What is 360 degree feedback?

Imagine being a contestant on America’s Got Talent. You step out into the spotlight, microphone in hand and pause, waiting for the music to begin. As you start to sing the audience responds and is warm and appreciative. You finish the song, pleased with your performance. Then you turn to THE judge for comments who provides luke warm feedback. What? Only one judge? Imagine facing feedback from one person only – just one point of view.

That’s the situation many people faced in the early days of performance management. It’s still how it happens in many organizations today.

360-degree feedback, sometimes referred to as multi-rater appraisals or multi-source feedback is a tool designed to address the problem of bias. Instead of relying on the feedback of one person, with 360 feedback a person gains feedback from peers, reports, managers and even internal and external customers. This removes the problem of bias and provides a person with valuable insight into how others see them.

Multi-dimensional

Peers, reports and customers are all exposed to a person in different ways. Feedback is no longer one dimensional. This multi-dimensional approach often provides great insights into how different groups see a person. For example leaders really need to understand how their reports see them, just as much as they need to understand how their own boss sees them.

Trust

It’s important that a person have some degree of input into who provides them with feedback. Research has shown that a person will act more on feedback if it comes from a person they trust. It stands to reason that if you don’t believe a person is credible, you wont give their feedback much credibility either.

360 Degree Feedback diagram

Motivation for change

Just as different groups such as peers, reports, managers and customers can see a person in different ways, they are also often very consistent in how they perceive a person. For instance, a person may receive feedback similar feedback from their manager, peers and reports that they are great at public speaking but need to listen more in face to face communication. This is powerful because the person receiving the feedback can be more sure of the accuracy than if the feedback comes from one person. This is a much greater motivator for change – one person’s feedback can be easily discounted, many people saying the same thing can’t be easily discounted.

Strengths and improvement opportunities

The results of 360-degree feedback reveal new information to a person and also reinforce things they already know.

ReinforcesReveals
The strengths a person knows they haveStrengths a person didn’t know they had that others can see in them
The areas a person already knows they need to improveAreas a person didn’t realise they needed to improve but which others can see

Revealing strengths that a person didn’t know they had helps them understand they can achieve more than they currently thought possible. In comparison, reinforcing areas they already know to be strengths may not seem valuable, but the knowledge that others perceive these strengths gives a person confidence.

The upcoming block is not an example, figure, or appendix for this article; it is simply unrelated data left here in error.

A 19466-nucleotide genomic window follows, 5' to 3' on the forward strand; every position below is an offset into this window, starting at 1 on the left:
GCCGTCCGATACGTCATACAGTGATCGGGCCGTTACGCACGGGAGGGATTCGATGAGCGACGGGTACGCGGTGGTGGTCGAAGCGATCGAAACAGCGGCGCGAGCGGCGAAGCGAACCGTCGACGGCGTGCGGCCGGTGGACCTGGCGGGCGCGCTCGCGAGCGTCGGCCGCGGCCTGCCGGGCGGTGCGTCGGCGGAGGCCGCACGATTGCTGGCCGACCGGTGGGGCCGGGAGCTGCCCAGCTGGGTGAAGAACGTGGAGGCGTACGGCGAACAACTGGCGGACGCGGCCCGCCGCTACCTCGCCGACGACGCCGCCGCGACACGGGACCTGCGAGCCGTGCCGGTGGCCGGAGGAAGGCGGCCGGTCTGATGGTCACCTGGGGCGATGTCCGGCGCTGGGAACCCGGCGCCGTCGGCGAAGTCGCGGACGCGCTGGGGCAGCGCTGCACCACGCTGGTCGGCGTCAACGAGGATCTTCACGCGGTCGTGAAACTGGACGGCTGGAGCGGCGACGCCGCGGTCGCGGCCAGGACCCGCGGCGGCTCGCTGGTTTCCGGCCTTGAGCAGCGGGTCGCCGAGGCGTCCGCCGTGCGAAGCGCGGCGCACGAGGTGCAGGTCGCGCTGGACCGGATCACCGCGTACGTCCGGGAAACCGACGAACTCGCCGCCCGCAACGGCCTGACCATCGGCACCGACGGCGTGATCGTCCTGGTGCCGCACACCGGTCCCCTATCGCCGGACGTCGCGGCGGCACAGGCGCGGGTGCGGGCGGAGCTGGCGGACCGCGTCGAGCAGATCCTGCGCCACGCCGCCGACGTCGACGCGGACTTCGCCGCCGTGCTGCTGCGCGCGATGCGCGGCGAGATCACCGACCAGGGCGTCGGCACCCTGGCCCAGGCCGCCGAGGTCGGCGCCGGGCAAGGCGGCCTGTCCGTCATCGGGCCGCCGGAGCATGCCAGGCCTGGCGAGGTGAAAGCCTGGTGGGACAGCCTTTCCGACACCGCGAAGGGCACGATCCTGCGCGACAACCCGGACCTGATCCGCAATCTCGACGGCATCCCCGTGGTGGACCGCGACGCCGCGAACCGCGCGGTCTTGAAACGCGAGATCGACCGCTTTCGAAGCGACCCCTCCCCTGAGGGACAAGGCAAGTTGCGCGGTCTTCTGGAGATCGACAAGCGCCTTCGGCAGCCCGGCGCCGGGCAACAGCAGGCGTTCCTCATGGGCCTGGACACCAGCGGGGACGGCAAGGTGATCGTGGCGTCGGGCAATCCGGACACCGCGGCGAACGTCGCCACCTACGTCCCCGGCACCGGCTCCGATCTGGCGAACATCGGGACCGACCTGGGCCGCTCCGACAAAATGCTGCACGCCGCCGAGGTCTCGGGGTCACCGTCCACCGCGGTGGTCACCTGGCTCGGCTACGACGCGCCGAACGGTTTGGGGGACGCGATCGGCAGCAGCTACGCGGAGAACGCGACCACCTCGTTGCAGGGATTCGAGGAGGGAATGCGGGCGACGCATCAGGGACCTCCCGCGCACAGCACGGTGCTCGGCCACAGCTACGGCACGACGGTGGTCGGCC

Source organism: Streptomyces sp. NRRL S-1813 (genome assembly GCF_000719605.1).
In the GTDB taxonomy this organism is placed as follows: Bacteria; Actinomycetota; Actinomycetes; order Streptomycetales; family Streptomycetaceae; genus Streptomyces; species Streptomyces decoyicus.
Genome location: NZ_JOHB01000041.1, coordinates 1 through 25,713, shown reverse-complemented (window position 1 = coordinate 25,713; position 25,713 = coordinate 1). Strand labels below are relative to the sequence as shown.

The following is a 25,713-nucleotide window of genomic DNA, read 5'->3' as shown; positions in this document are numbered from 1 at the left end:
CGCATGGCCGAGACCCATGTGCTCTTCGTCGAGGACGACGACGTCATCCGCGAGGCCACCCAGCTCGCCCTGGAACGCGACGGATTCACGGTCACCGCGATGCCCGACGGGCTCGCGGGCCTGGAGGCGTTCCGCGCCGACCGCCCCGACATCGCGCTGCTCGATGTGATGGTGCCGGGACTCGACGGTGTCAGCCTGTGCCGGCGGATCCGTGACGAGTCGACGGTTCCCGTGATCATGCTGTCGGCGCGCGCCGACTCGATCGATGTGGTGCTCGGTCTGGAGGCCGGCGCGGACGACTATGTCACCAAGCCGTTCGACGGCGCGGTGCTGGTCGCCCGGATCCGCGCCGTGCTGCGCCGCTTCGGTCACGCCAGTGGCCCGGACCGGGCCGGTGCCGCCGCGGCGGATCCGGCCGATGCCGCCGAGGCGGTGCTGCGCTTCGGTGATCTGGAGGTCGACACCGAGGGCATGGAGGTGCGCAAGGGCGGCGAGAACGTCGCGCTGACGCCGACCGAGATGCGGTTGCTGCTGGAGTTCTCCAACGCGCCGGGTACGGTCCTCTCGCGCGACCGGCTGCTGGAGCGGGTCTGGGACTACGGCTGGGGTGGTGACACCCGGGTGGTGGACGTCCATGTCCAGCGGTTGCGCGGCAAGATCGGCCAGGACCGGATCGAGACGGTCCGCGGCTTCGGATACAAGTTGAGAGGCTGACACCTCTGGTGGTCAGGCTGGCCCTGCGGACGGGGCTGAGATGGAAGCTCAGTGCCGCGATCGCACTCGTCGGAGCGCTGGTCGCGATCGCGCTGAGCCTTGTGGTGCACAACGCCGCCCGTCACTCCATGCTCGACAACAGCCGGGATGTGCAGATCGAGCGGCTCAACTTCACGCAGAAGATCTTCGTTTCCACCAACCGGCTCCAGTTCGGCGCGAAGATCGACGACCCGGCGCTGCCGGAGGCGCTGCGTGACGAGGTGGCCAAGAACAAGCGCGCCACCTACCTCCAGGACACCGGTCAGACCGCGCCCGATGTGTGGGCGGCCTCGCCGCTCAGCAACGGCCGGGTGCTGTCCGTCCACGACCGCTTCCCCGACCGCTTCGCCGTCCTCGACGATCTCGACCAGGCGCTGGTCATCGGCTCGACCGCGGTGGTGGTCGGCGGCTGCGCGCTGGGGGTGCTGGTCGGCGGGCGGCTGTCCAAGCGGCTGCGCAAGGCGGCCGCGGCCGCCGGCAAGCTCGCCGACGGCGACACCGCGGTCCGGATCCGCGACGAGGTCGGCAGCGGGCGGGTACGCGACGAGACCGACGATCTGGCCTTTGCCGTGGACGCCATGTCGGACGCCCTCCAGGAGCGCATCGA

Revealing areas for improvement provides considerable value to a person. It’s the first step of learning a new skill or capability. Without this information, a person is unwittingly limiting themself. Likewise reinforcing the areas they already know they need to improve, provides a catalyst to develop them.

  • Employee Benefits

    See themselves

    Understand how others view their performance and behaviours

    Know their strengths

    Builds confidence in abilities by understanding their strengths

    Improvement opportunities

    Gain valuable insight into golden opportunities for improvement

    Be a star

    Improves capability to perform in their role e.g. improved customer service

  • Benefits for your organization

    Better bottom line

    Improved financial performance by boosting individual and collective capabilities

    Orchestrated, not haphazard

    Fair, consistent and systematic process that keeps everyone on track

  • Team Benefits

    Save money

    Reduces training & development costs by identifying common development needs

    Knowing me, knowing you

    Improves the ability of team members to understand how others see them

    Builds team capabilities

    Builds on the teams capability to contribute to the organization’s goals

Behavioral skills

The other area of performance management that 360 degree feedback addresses are behavioral skills such as communication, team work and leadership. How do you go about determining how well a person communicates or how good a leader they are? This can be a difficult thing to do, particularly because one person’s assessment of another can be highly subjective.

360 degree feedback addresses this by using a range of people who are very familiar with a person. The importance here is that if a group of people perceive a person in a similar way, that perception matters.

A golden opportunity

For example, if a person’s manager perceives them as a good leader, but the person’s reports do not, there is an issue. This is a golden opportunity to find out why the reports don’t perceive the person as a good leader. It could be that people aren’t given recognition for their contributions. Improving this would ensure the team’s performance and lead to higher retention rates.

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